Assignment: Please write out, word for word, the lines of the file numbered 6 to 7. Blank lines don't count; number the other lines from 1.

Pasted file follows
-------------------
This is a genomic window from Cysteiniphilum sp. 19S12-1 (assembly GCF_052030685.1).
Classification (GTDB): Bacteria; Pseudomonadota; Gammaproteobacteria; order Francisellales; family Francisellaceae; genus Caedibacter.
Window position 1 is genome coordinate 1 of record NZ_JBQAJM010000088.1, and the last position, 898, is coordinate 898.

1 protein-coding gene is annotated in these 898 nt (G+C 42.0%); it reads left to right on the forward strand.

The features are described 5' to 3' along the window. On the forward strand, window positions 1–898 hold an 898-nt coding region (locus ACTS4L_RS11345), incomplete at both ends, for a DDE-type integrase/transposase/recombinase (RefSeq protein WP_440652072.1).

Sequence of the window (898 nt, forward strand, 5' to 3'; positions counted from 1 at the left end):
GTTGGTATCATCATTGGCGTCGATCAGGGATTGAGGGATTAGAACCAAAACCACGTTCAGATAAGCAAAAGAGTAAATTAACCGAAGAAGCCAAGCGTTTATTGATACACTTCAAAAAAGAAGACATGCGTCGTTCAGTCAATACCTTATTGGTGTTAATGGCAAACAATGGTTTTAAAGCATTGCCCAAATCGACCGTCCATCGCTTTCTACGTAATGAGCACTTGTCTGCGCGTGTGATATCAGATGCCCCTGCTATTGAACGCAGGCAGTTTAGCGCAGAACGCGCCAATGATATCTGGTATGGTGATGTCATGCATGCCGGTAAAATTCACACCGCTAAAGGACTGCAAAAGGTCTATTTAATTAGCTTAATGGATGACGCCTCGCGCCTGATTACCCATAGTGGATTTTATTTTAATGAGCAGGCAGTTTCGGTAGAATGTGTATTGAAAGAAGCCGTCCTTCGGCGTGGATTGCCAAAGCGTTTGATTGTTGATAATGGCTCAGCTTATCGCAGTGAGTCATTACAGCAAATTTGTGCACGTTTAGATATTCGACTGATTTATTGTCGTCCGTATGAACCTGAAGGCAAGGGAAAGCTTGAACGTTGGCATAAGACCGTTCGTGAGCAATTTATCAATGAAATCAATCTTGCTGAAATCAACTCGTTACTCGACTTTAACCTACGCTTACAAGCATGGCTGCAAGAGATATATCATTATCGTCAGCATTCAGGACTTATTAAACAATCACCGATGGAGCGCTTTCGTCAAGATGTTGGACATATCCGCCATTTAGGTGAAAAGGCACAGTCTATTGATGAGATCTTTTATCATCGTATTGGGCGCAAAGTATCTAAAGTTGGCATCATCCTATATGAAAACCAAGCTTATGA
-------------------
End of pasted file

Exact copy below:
Sequence of the window (898 nt, forward strand, 5' to 3'; positions counted from 1 at the left end):
GTTGGTATCATCATTGGCGTCGATCAGGGATTGAGGGATTAGAACCAAAACCACGTTCAGATAAGCAAAAGAGTAAATTAACCGAAGAAGCCAAGCGTTTATTGATACACTTCAAAAAAGAAGACATGCGTCGTTCAGTCAATACCTTATTGGTGTTAATGGCAAACAATGGTTTTAAAGCATTGCCCAAATCGACCGTCCATCGCTTTCTACGTAATGAGCACTTGTCTGCGCGTGTGATATCAGATGCCCCTGCTATTGAACGCAGGCAGTTTAGCGCAGAACGCGCCAATGATATCTGGTATGGTGATGTCATGCATGCCGGTAAAATTCACACCGCTAAAGGACTGCAAAAGGTCTATTTAATTAGCTTAATGGATGACGCCTCGCGCCTGATTACCCATAGTGGATTTTATTTTAATGAGCAGGCAGTTTCGGTAGAATGTGTATTGAAAGAAGCCGTCCTTCGGCGTGGATTGCCAAAGCGTTTGATTGTTGATAATGGCTCAGCTTATCGCAGTGAGTCATTACAGCAAATTTGTGCACGTTTAGATATTCGACTGATTTATTGTCGTCCGTATGAACCTGAAGGCAAGGGAAAGCTTGAACGTTGGCATAAGACCGTTCGTGAGCAATTTATCAATGAAATCAATCTTGCTGAAATCAACTCGTTACTCGACTTTAACCTACGCTTACAAGCATGGCTGCAAGAGATATATCATTATCGTCAGCATTCAGGACTTATTAAACAATCACCGATGGAGCGCTTTCGTCAAGATGTTGGACATATCCGCCATTTAGGTGAAAAGGCACAGTCTATTGATGAGATCTTTTATCATCGTATTGGGCGCAAAGTATCTAAAGTTGGCATCATCCTATATGAAAACCAAGCTTATGA